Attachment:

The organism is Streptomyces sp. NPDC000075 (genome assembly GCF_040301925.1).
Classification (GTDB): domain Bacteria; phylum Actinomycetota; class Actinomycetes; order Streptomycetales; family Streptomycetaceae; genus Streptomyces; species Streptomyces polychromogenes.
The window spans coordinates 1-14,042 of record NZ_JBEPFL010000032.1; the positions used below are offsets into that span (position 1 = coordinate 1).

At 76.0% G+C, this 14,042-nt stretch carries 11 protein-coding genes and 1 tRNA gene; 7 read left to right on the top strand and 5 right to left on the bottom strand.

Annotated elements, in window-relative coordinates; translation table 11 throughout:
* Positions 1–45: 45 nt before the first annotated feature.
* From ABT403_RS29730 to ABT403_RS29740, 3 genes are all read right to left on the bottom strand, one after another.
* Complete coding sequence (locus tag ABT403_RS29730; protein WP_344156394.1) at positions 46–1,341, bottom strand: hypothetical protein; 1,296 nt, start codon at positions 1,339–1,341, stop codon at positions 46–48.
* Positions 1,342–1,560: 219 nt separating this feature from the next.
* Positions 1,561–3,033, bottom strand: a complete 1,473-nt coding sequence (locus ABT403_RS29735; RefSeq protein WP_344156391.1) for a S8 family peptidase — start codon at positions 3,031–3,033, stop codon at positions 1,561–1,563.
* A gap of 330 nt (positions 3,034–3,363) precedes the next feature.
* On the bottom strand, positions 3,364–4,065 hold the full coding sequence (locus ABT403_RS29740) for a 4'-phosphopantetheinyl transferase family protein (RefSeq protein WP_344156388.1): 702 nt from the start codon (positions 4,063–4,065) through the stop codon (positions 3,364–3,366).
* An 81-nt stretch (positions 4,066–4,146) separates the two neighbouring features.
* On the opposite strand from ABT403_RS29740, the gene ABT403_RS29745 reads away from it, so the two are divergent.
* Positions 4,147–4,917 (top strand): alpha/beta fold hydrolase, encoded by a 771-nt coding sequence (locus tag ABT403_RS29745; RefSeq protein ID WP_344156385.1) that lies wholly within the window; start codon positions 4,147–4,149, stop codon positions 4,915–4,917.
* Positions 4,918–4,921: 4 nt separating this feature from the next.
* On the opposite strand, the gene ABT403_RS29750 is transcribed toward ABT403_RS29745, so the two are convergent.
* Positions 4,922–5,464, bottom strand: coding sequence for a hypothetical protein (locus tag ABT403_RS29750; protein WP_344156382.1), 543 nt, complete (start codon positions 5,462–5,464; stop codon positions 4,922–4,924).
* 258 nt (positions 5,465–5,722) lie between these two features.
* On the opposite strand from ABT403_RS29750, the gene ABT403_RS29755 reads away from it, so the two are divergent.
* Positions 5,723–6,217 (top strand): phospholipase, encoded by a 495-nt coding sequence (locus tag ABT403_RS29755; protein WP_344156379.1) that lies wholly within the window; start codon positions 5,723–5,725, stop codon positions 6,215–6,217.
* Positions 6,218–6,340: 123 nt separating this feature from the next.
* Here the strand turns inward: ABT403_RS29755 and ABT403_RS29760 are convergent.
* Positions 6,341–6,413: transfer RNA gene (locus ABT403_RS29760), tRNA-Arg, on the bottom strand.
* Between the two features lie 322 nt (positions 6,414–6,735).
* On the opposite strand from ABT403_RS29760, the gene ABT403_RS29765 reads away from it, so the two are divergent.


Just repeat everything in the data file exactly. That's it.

The organism is Streptomyces sp. NPDC000075 (genome assembly GCF_040301925.1).
Classification (GTDB): domain Bacteria; phylum Actinomycetota; class Actinomycetes; order Streptomycetales; family Streptomycetaceae; genus Streptomyces; species Streptomyces polychromogenes.
The window spans coordinates 1-14,042 of record NZ_JBEPFL010000032.1; the positions used below are offsets into that span (position 1 = coordinate 1).

At 76.0% G+C, this 14,042-nt stretch carries 11 protein-coding genes and 1 tRNA gene; 7 read left to right on the top strand and 5 right to left on the bottom strand.

Annotated elements, in window-relative coordinates; translation table 11 throughout:
* Positions 1–45: 45 nt before the first annotated feature.
* From ABT403_RS29730 to ABT403_RS29740, 3 genes are all read right to left on the bottom strand, one after another.
* Complete coding sequence (locus tag ABT403_RS29730; protein WP_344156394.1) at positions 46–1,341, bottom strand: hypothetical protein; 1,296 nt, start codon at positions 1,339–1,341, stop codon at positions 46–48.
* Positions 1,342–1,560: 219 nt separating this feature from the next.
* Positions 1,561–3,033, bottom strand: a complete 1,473-nt coding sequence (locus ABT403_RS29735; RefSeq protein WP_344156391.1) for a S8 family peptidase — start codon at positions 3,031–3,033, stop codon at positions 1,561–1,563.
* A gap of 330 nt (positions 3,034–3,363) precedes the next feature.
* On the bottom strand, positions 3,364–4,065 hold the full coding sequence (locus ABT403_RS29740) for a 4'-phosphopantetheinyl transferase family protein (RefSeq protein WP_344156388.1): 702 nt from the start codon (positions 4,063–4,065) through the stop codon (positions 3,364–3,366).
* An 81-nt stretch (positions 4,066–4,146) separates the two neighbouring features.
* On the opposite strand from ABT403_RS29740, the gene ABT403_RS29745 reads away from it, so the two are divergent.
* Positions 4,147–4,917 (top strand): alpha/beta fold hydrolase, encoded by a 771-nt coding sequence (locus tag ABT403_RS29745; RefSeq protein ID WP_344156385.1) that lies wholly within the window; start codon positions 4,147–4,149, stop codon positions 4,915–4,917.
* Positions 4,918–4,921: 4 nt separating this feature from the next.
* On the opposite strand, the gene ABT403_RS29750 is transcribed toward ABT403_RS29745, so the two are convergent.
* Positions 4,922–5,464, bottom strand: coding sequence for a hypothetical protein (locus tag ABT403_RS29750; protein WP_344156382.1), 543 nt, complete (start codon positions 5,462–5,464; stop codon positions 4,922–4,924).
* 258 nt (positions 5,465–5,722) lie between these two features.
* On the opposite strand from ABT403_RS29750, the gene ABT403_RS29755 reads away from it, so the two are divergent.
* Positions 5,723–6,217 (top strand): phospholipase, encoded by a 495-nt coding sequence (locus tag ABT403_RS29755; protein WP_344156379.1) that lies wholly within the window; start codon positions 5,723–5,725, stop codon positions 6,215–6,217.
* Positions 6,218–6,340: 123 nt separating this feature from the next.
* Here the strand turns inward: ABT403_RS29755 and ABT403_RS29760 are convergent.
* Positions 6,341–6,413: transfer RNA gene (locus ABT403_RS29760), tRNA-Arg, on the bottom strand.
* Between the two features lie 322 nt (positions 6,414–6,735).
* On the opposite strand from ABT403_RS29760, the gene ABT403_RS29765 reads away from it, so the two are divergent.